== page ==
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Articles - Strong but slower house price growth in Turkey

Turkey's property market continues to perform strongly, though price rises have been slowing since the beginning of 2016.

The country's nationwide house price index rose by 13.98% (4.76% inflation-adjusted) during the year to July 2016, according to the Central Bank of the Republic of Turkey (CBRT), significantly slower growth in real terms than the 18.75% (11.18% inflation-adjusted) growth recorded during the same month last year.
In Istanbul, Turkey’s largest city, house prices surged by 17.68% (8.17% inflation-adjusted) during the year to July 2016.In Ankara, the country's capital, house prices were up by 9.16% y-o-y (0.34% inflation-adjusted) in July 2016.In Izmir, the country's third largest city, house prices rose by 14.71% y-o-y (5.43% inflation-adjusted) in July 2016.
Istanbul also saw the highest annual increases in newbuild housing prices, with a 15.33% (6.01% inflation-adjusted) during the year to July 2016, followed by Izmir at 11.91% y-o-y (2.87% inflation-adjusted), and Ankara at 11.55% (2.54% inflation-adjusted), according to the CBRT. 

"Security concerns, Russian sanctions and mounting pressures on the lira are curtailing investment despite high demand and low supply characterising the wider property market," notes Kate Everett-Allen, Knight Frank's head of International residential research.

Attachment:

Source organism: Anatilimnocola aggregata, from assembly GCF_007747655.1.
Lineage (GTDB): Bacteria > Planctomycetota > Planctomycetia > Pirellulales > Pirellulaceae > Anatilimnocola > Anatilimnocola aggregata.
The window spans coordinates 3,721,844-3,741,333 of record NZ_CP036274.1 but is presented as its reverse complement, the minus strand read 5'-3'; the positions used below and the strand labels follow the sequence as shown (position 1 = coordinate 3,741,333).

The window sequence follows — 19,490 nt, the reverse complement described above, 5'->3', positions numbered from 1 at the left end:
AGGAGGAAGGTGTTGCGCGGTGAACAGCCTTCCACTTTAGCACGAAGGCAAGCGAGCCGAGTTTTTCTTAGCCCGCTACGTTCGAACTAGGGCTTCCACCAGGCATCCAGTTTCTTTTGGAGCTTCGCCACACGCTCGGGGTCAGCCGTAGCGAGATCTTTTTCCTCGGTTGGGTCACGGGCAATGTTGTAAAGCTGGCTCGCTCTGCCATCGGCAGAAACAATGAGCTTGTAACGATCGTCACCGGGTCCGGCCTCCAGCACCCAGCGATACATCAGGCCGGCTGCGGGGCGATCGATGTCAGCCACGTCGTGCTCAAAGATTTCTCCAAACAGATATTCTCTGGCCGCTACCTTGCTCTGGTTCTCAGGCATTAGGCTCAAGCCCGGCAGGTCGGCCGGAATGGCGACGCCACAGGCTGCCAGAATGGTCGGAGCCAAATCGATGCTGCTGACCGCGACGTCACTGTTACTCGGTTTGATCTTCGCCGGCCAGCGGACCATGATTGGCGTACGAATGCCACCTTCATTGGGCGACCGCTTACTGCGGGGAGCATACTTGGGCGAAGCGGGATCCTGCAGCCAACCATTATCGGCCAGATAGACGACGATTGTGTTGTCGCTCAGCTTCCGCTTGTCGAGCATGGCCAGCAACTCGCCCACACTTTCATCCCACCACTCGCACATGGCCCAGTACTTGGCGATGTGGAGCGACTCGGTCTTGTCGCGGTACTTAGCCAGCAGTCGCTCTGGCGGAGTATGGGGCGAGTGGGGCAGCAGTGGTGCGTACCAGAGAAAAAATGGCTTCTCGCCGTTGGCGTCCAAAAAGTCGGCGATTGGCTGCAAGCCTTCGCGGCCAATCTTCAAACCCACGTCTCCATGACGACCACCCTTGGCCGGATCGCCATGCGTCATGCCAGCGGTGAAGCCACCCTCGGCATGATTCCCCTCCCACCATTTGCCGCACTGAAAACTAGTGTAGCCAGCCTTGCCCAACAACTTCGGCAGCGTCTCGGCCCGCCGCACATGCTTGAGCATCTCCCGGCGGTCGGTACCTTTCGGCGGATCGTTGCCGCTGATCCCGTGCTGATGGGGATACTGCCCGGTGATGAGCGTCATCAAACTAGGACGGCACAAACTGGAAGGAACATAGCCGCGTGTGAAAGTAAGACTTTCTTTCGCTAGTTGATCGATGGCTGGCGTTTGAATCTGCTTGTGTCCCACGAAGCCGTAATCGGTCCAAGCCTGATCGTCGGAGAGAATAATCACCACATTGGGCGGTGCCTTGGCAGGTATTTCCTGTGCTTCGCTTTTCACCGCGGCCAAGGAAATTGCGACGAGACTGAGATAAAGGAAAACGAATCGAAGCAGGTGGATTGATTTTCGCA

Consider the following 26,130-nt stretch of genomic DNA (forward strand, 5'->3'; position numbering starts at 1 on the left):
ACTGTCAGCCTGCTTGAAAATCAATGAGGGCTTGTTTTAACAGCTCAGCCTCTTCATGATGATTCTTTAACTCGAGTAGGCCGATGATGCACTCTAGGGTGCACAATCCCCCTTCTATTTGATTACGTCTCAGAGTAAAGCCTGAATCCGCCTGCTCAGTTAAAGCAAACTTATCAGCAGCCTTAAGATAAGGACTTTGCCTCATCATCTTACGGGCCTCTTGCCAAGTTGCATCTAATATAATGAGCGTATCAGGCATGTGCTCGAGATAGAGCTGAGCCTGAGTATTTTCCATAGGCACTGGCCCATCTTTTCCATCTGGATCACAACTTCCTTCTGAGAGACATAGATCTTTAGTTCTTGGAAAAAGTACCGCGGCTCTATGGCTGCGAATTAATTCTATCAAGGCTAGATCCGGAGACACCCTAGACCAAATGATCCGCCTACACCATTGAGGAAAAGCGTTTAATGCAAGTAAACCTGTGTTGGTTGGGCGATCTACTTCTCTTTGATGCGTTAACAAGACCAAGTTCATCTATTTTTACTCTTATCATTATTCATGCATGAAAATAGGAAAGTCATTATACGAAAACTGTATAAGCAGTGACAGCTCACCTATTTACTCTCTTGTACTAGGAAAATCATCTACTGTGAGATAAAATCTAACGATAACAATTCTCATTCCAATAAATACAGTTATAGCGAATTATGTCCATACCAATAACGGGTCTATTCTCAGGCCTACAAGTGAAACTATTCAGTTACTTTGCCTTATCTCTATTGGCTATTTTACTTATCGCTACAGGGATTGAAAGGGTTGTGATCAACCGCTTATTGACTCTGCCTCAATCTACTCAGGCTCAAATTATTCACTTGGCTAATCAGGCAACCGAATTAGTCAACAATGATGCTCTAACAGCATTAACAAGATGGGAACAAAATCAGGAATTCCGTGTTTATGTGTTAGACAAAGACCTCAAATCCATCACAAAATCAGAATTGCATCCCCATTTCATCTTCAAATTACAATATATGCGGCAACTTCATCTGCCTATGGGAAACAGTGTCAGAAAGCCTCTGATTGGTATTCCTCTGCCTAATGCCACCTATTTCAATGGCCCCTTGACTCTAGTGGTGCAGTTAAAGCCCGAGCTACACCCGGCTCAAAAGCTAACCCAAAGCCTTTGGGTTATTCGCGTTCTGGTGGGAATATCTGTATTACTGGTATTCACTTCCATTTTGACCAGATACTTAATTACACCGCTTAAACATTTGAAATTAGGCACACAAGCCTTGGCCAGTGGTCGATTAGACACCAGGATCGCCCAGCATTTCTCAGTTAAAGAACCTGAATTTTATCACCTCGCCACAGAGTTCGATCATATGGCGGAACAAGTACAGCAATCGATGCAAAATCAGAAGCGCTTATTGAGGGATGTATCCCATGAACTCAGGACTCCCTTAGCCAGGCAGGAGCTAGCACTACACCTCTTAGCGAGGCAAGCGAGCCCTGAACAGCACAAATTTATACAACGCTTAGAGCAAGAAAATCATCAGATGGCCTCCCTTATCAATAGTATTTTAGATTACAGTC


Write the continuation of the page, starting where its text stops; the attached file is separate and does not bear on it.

However the long-term outlook of the Turkish property market is still positive despite the failed coup attempt last July. “In the long-term, Turkey is likely to remain on the radar of investors, given the underlying market fundamentals of strong demand set against low supply,” according to Everett-Allen.

From 2007 to 2011, house prices in Turkey fell by 2% (-29% inflation-adjusted), as economic growth slowed sharply to 0.7% in 2008. In 2008 existing house prices plunged 14.65% after inflation, by 2.82% in 2009, by 3.54% in 2010 and by 2.39% in 2011.

Since then, home prices have risen continuously.

Foreign ownership in Turkey is ruled by the reciprocity principle. Citizens of countries that allow Turkish citizens or legal entities to own property in their country are allowed to acquire property in Turkey. Citizens of most EU countries (except for Belgium, Cyprus, Czech Republic and Slovakia), the United States, Canada and other countries in Asia, Latin America and Africa can freely purchase properties in Turkey.

Articles - Strong but slower house price growth in Turkey

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